Skip to main content

Dia-beat-the-insurance-company

With that whole "getting married" thing comes the "changing health insurance" thing. For a normal person, probably not a big deal. For a Type 1 Diabetic, painful, and, at times, completely ridiculous.

"Awesome, my supplies showed up today!" [always a good sign]

"That's weird, there are only 5 boxes of test strips in here, the prescription was written for 6." [maybe the pill counter can't accommodate large test strip boxes?]

"Nope, it says, 'quantity: 5 on this invoice." [crap, time to call up the pharmacy]

Thankfully, through Vanderbilt's online patient system I can quickly access any prescriptions they send out to verify that indeed they had requested 600 test strips for the 90 day supply! This is honestly truly amazing to me!

"Yes, ma'am, since they wrote the prescription for 6 times a day and we can't break up test strip boxes, they have sent you an 83-day supply."

"Ha" [my gut response to the complete ridiculousness of insurance companies]

"So now you will have to re-order these specific supplies every 83 days instead of every 90. Do you understand, ma'am?"

"But you are still charging me for a 90-day supply every 83-days?"

"Yes, ma'am."

"Thanks." [click]

New strategy: have the Dr. write the script for "the patient tests 6.67 times a day". [stop being a smartass, April]

Sometimes I just don't understand why taking care of yourself has to be so difficult.

Comments

  1. So sorry. It's a shame you have to play their game to get what you need. I know I became pretty good at doing that when I had to order stuff for you. Love ya! Mom

    ReplyDelete
  2. Hmmph... these games are truly ridiculous. In addition to insulin and other "mandatory" D-stuff, I take Synthroid for an underactive thyroid. After paying a large copay for the brand name, I convinced my doctor to write an Rx to allow generics. Three months later, the mail-order pharmacy's site wouldn't allow me to refill the generic online. When I called to ask about it, the guy agreed to process, and bill me, for the generic, though they only stock the name-brand and I'd get that anyway. So I saved $20 for a reason I still can't quite understand.

    (Maybe you can convince your insurance co. that you only get 24, not 25 usable strips per vial because of the mandatory "glucose control solution" test!)

    ReplyDelete
  3. I am just glad my endo is on my side in this insurance nonsense. It is nice to have a buffer quantity on test strips and insulin to "defeat" those insurance companies.

    ReplyDelete

Post a Comment

Who has two thumbs and loves comments? Nerdy April!!! Type one out and hit publish!

Popular posts from this blog

The road to curing Type 1 Diabetes

From the moment of diagnosis, the road is rough, the learning curve is steep and the stakes are literally life or death. The map is less-than-helpful - paths originating from virtually every corner, coalescing at a center point (aka "diagnosis") and bursting back outwards - some paths cross and wrap around each other but others are isolated. And even with all of these roads, most of the territory is uncharted - how did we all get here and how will we all exit? Where are the obstacles we haven't found yet? Which passage holds the key to unlocking the solution?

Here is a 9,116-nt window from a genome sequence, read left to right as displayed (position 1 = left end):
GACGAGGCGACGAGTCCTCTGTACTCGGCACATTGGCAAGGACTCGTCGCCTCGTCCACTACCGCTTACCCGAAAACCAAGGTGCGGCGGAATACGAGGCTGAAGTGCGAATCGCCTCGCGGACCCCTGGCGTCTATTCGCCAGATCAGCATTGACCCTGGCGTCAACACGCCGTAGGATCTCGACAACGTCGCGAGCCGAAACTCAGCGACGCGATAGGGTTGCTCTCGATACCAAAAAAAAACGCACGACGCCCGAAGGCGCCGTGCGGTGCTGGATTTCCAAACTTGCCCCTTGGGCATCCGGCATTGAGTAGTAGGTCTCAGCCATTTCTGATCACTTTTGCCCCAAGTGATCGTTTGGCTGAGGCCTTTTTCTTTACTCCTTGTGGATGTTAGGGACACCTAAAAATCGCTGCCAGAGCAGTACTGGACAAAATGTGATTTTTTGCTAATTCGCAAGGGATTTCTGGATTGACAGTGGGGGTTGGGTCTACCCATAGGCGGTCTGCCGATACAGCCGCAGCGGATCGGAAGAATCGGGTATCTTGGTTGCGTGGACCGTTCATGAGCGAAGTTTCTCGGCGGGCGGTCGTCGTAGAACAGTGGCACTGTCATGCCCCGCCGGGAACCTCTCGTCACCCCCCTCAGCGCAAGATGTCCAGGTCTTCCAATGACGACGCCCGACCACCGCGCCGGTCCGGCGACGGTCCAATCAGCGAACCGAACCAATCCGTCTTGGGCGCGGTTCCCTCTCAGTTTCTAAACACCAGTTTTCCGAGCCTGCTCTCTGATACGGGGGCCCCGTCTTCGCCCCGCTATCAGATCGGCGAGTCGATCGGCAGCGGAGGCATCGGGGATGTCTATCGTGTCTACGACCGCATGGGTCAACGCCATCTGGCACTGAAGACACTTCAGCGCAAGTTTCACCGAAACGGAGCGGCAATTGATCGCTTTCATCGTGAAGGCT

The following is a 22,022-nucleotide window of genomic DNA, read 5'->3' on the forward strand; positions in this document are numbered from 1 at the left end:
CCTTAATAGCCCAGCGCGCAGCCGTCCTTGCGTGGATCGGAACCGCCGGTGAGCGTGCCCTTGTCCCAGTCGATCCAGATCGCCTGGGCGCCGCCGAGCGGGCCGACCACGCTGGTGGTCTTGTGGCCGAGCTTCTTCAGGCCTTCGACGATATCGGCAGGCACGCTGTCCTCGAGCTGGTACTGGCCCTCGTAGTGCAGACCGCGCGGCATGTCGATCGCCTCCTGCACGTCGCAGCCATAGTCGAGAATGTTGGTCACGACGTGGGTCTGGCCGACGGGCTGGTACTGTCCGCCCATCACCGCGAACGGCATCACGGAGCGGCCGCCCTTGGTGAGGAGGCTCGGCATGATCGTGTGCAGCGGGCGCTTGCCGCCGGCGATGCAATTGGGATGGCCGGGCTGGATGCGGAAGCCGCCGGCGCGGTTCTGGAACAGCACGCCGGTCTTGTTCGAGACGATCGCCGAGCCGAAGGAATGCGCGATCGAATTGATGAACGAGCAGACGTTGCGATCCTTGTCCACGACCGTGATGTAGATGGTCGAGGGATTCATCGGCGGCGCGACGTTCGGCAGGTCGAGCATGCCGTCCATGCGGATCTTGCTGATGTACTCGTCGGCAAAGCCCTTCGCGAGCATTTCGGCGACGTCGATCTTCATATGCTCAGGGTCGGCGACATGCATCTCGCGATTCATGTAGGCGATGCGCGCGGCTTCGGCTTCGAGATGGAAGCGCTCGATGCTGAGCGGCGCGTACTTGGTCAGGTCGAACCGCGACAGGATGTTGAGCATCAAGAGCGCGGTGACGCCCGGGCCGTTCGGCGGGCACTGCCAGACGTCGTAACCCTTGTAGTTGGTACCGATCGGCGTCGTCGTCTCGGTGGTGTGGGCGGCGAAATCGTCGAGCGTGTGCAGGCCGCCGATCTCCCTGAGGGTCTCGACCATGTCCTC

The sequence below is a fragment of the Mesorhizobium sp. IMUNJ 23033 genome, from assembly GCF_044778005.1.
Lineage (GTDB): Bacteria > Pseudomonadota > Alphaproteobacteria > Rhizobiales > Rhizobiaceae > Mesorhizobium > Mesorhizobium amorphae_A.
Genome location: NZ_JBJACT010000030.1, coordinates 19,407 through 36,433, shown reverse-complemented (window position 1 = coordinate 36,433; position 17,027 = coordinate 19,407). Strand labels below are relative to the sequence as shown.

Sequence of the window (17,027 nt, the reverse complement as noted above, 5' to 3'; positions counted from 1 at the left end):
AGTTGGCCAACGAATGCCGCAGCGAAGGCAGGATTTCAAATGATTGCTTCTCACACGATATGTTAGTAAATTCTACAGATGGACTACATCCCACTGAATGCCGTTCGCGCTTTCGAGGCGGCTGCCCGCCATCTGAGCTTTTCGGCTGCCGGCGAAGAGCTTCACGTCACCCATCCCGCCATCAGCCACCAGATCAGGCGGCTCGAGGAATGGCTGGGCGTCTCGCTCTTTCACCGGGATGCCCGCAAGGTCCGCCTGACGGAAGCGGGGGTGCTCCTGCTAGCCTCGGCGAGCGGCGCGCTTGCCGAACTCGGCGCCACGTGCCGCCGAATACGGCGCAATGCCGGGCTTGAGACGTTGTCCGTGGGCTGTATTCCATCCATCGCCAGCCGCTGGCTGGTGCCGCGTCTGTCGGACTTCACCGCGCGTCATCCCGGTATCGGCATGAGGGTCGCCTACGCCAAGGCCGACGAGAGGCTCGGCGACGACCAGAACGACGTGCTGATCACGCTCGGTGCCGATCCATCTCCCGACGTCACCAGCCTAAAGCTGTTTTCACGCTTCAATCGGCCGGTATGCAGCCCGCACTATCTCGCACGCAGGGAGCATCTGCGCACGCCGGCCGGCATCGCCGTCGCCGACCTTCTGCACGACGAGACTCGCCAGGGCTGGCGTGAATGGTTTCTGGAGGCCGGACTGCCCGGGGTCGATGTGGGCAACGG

On any given day I feel pretty isolated with this disease - I'm the only T1D in my group at work, the only one in mission control, the only one in my family. I go through the logistics of calling insurance companies, ordering supplies, changing sites and troubleshooting malfunctions mostly on my own. Even those pesky carbs really only get counted in my brain, no group think for a meal bolus here. But there is b…

International Travel with Type 1 Diabetes

Whew! Back from one international trip and on to another next week! I will admit my eyes roll every time I get the "we're gunna need to pat you down" talk at TSA, but international travel is a whole different animal. I thought it might be fun to see what goes through my brain and into my bags for these types of trips!


I wouldn't be a NASA Flight Controller if I wasn't good at planning, the key to international travel as a T1D is PLANNING!

3 months prior

Assess supplies. Mine come in 90-days supplies so I like to inventory at least 3 months prior and make a plan to order more early if the trip is going to coincide with the end of my 90-day stock. In my experience supply companies are usually pretty good about adjusting orders as needed if you tell them the reason for the early request - just mention you have an international trip coming up and want to make sure to have plenty of supplies (and backups!) in time. Request a loaner insulin pump. It's likely the comp…

Hot OJT

Last week I had the chance to mentor a newly certified ADCO trainee - the NASA process is called "Hot On-The-Job-Training", or Hot OJT. What makes it "hot" you ask? Well, essentially I am hands off - he is sitting at the console, working all the plan reviews and updates, making calls to other flight controllers and to the flight director, reacting to anomalies and preparing material for the shift handover. My job is to act as the fault tolerance - a backup ADCO of sorts.

Tuesday was his last official day and by Wednesday morning he was in the backroom sending commands to ISS in preparation for the docking of a three-person Soyuz.


The beauty of this system is the gradual buildup in responsibility. There is a subtle shift from student, to subject matter expert, to fresh operations trainee to advanced trainee and finally to certification and real-time operations flight controller - the process takes two years on average and is considered by many to be enough specializ…
01 09 10